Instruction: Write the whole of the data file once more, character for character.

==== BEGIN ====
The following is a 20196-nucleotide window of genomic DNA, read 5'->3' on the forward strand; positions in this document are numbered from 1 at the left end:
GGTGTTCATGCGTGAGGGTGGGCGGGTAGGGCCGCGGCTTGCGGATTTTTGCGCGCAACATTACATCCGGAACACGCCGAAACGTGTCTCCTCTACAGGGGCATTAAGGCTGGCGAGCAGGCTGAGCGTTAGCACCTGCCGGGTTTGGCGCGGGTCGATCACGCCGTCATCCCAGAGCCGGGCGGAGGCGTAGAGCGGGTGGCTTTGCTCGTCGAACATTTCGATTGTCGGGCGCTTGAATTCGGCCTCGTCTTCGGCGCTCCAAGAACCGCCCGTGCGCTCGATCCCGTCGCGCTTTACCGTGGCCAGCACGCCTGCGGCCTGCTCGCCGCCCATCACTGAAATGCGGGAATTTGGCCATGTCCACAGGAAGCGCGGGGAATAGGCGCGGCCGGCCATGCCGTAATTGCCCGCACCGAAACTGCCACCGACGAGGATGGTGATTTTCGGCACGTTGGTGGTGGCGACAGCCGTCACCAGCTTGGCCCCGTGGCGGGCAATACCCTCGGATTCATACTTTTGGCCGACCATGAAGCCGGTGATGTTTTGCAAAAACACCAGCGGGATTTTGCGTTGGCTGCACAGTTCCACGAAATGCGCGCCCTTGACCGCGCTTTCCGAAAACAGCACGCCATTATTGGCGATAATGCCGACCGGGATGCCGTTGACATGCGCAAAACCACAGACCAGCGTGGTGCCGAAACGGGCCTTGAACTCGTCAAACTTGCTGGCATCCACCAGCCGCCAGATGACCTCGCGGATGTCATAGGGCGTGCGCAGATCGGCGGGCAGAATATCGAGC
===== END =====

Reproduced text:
The following is a 20196-nucleotide window of genomic DNA, read 5'->3' on the forward strand; positions in this document are numbered from 1 at the left end:
GGTGTTCATGCGTGAGGGTGGGCGGGTAGGGCCGCGGCTTGCGGATTTTTGCGCGCAACATTACATCCGGAACACGCCGAAACGTGTCTCCTCTACAGGGGCATTAAGGCTGGCGAGCAGGCTGAGCGTTAGCACCTGCCGGGTTTGGCGCGGGTCGATCACGCCGTCATCCCAGAGCCGGGCGGAGGCGTAGAGCGGGTGGCTTTGCTCGTCGAACATTTCGATTGTCGGGCGCTTGAATTCGGCCTCGTCTTCGGCGCTCCAAGAACCGCCCGTGCGCTCGATCCCGTCGCGCTTTACCGTGGCCAGCACGCCTGCGGCCTGCTCGCCGCCCATCACTGAAATGCGGGAATTTGGCCATGTCCACAGGAAGCGCGGGGAATAGGCGCGGCCGGCCATGCCGTAATTGCCCGCACCGAAACTGCCACCGACGAGGATGGTGATTTTCGGCACGTTGGTGGTGGCGACAGCCGTCACCAGCTTGGCCCCGTGGCGGGCAATACCCTCGGATTCATACTTTTGGCCGACCATGAAGCCGGTGATGTTTTGCAAAAACACCAGCGGGATTTTGCGTTGGCTGCACAGTTCCACGAAATGCGCGCCCTTGACCGCGCTTTCCGAAAACAGCACGCCATTATTGGCGATAATGCCGACCGGGATGCCGTTGACATGCGCAAAACCACAGACCAGCGTGGTGCCGAAACGGGCCTTGAACTCGTCAAACTTGCTGGCATCCACCAGCCGCCAGATGACCTCGCGGATGTCATAGGGCGTGCGCAGATCGGCGGGCAGAATATCGAGC